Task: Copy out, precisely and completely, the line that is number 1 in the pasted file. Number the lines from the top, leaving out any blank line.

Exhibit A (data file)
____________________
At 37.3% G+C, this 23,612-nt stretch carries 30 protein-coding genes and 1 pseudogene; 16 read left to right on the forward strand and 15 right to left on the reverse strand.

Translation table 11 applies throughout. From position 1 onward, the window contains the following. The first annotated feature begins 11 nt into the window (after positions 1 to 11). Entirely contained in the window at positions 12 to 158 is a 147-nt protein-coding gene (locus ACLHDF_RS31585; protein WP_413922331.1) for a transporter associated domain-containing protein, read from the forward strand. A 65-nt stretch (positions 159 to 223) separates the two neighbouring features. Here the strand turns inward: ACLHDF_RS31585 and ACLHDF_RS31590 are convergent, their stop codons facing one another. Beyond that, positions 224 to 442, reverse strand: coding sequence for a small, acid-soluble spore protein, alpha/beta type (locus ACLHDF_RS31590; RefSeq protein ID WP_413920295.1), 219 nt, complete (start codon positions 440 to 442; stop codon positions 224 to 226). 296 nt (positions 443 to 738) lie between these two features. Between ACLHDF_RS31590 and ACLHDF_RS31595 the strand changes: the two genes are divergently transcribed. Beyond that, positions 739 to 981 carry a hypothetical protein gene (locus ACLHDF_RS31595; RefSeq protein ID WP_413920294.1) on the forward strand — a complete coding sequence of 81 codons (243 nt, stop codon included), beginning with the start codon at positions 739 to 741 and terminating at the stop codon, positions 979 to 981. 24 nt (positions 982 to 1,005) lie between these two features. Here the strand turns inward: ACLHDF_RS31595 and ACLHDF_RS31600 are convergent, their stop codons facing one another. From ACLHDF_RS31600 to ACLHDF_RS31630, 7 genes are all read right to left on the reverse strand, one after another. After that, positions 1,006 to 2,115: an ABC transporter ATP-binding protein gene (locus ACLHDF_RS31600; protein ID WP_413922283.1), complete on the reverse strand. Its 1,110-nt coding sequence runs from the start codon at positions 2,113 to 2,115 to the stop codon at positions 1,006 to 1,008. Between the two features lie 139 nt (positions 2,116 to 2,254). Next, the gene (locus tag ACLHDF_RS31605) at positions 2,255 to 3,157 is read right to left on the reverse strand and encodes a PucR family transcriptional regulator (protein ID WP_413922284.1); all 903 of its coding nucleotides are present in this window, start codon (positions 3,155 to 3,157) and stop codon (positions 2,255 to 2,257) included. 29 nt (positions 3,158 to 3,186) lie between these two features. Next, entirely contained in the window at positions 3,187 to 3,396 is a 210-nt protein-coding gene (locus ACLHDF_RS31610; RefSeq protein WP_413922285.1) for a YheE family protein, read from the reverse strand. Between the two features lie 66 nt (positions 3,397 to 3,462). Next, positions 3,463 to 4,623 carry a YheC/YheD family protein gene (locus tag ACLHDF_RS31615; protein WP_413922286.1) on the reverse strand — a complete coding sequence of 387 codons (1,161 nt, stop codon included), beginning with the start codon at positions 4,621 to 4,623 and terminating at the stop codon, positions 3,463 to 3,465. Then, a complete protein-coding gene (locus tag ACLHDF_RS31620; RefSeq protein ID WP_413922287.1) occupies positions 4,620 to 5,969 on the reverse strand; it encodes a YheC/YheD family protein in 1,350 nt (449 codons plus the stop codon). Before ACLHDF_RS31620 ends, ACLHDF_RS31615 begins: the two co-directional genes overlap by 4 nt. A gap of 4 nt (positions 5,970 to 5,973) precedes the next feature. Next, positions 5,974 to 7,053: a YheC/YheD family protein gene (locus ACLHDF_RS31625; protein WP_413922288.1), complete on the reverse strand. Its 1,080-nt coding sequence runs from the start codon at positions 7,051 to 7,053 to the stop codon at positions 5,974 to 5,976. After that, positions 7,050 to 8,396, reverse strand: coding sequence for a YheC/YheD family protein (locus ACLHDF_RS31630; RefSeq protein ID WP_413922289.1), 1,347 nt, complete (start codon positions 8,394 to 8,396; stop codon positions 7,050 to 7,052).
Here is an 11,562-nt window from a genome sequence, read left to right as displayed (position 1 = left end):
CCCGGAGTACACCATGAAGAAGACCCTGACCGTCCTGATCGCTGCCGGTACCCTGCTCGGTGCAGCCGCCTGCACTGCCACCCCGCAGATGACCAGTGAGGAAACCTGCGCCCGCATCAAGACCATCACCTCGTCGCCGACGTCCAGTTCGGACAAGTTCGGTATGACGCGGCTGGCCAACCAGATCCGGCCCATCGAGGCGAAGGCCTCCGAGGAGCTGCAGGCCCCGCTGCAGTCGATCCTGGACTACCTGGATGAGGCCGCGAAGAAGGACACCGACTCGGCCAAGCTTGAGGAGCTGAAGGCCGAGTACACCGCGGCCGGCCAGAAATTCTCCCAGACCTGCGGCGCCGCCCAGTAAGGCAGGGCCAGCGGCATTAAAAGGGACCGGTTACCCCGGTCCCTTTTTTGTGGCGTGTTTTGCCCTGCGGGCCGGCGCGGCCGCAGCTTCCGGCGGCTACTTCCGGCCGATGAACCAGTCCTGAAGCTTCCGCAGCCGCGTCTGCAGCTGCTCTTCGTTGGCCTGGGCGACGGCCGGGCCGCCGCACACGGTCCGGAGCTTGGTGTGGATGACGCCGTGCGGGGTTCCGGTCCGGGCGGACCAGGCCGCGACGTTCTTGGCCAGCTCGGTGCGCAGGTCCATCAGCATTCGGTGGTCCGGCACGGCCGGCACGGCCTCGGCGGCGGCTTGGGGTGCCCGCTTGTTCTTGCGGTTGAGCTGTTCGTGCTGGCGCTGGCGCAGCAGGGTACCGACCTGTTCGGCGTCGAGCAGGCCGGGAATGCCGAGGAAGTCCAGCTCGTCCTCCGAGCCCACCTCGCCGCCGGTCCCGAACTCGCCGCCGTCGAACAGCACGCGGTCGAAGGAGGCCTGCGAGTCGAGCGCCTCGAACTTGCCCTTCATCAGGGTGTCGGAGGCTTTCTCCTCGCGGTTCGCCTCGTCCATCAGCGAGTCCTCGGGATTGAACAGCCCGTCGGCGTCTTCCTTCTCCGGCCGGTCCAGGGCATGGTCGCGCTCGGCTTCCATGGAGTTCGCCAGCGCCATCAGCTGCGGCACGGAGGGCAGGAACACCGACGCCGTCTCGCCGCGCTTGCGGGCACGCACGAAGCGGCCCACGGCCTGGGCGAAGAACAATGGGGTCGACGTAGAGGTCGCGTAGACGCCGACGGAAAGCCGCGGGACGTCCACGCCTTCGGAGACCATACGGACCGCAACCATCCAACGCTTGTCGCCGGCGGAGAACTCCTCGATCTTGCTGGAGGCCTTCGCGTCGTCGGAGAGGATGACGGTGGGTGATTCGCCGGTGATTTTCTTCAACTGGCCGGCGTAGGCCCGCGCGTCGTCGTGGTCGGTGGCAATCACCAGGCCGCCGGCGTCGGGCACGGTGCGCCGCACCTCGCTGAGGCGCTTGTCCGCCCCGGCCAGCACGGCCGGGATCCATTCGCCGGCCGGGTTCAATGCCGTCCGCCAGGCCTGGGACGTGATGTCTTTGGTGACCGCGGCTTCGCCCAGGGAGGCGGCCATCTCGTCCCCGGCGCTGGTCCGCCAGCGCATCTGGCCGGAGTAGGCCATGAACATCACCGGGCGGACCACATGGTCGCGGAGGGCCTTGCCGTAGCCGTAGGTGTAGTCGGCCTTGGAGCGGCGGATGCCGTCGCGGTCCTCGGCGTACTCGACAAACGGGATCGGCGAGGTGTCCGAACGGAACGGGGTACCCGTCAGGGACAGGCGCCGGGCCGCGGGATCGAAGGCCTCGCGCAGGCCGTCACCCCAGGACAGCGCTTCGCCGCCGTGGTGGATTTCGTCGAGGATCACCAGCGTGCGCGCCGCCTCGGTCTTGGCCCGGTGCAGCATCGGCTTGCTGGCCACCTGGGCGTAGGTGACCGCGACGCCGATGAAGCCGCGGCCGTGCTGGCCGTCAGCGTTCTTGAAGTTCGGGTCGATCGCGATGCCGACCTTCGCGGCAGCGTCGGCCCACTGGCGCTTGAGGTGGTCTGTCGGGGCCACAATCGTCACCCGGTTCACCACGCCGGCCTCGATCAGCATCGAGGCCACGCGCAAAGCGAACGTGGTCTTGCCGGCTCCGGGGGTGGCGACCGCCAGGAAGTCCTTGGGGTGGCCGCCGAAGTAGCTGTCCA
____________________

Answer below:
At 37.3% G+C, this 23,612-nt stretch carries 30 protein-coding genes and 1 pseudogene; 16 read left to right on the forward strand and 15 right to left on the reverse strand.